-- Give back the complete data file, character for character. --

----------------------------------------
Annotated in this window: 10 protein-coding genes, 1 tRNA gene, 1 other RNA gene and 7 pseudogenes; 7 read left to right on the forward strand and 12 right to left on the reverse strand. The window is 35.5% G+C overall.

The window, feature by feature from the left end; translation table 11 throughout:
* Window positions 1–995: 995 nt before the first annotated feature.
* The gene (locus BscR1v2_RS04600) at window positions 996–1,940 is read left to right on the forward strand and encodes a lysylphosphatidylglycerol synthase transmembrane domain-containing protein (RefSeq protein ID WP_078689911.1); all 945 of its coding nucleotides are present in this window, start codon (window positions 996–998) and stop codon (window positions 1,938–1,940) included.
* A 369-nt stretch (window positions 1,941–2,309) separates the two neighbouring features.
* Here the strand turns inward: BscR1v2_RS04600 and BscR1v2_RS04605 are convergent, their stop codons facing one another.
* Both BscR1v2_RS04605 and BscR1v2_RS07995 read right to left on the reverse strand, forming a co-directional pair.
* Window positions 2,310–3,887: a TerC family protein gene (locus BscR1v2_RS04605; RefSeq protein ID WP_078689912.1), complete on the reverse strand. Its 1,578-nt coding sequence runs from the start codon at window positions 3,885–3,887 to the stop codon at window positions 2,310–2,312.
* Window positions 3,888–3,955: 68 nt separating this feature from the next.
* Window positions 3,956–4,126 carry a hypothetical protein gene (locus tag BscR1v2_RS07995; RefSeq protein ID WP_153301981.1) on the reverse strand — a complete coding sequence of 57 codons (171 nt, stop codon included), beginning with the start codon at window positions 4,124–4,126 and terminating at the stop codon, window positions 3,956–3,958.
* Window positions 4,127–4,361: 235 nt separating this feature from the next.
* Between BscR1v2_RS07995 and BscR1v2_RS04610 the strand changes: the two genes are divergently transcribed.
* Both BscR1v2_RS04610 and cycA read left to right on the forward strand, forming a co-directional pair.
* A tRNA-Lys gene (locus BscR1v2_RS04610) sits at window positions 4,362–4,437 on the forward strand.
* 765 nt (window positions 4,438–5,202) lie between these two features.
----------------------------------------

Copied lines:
Annotated in this window: 10 protein-coding genes, 1 tRNA gene, 1 other RNA gene and 7 pseudogenes; 7 read left to right on the forward strand and 12 right to left on the reverse strand. The window is 35.5% G+C overall.

The window, feature by feature from the left end; translation table 11 throughout:
* Window positions 1–995: 995 nt before the first annotated feature.
* The gene (locus BscR1v2_RS04600) at window positions 996–1,940 is read left to right on the forward strand and encodes a lysylphosphatidylglycerol synthase transmembrane domain-containing protein (RefSeq protein ID WP_078689911.1); all 945 of its coding nucleotides are present in this window, start codon (window positions 996–998) and stop codon (window positions 1,938–1,940) included.
* A 369-nt stretch (window positions 1,941–2,309) separates the two neighbouring features.
* Here the strand turns inward: BscR1v2_RS04600 and BscR1v2_RS04605 are convergent, their stop codons facing one another.
* Both BscR1v2_RS04605 and BscR1v2_RS07995 read right to left on the reverse strand, forming a co-directional pair.
* Window positions 2,310–3,887: a TerC family protein gene (locus BscR1v2_RS04605; RefSeq protein ID WP_078689912.1), complete on the reverse strand. Its 1,578-nt coding sequence runs from the start codon at window positions 3,885–3,887 to the stop codon at window positions 2,310–2,312.
* Window positions 3,888–3,955: 68 nt separating this feature from the next.
* Window positions 3,956–4,126 carry a hypothetical protein gene (locus tag BscR1v2_RS07995; RefSeq protein ID WP_153301981.1) on the reverse strand — a complete coding sequence of 57 codons (171 nt, stop codon included), beginning with the start codon at window positions 4,124–4,126 and terminating at the stop codon, window positions 3,956–3,958.
* Window positions 4,127–4,361: 235 nt separating this feature from the next.
* Between BscR1v2_RS07995 and BscR1v2_RS04610 the strand changes: the two genes are divergently transcribed.
* Both BscR1v2_RS04610 and cycA read left to right on the forward strand, forming a co-directional pair.
* A tRNA-Lys gene (locus BscR1v2_RS04610) sits at window positions 4,362–4,437 on the forward strand.
* 765 nt (window positions 4,438–5,202) lie between these two features.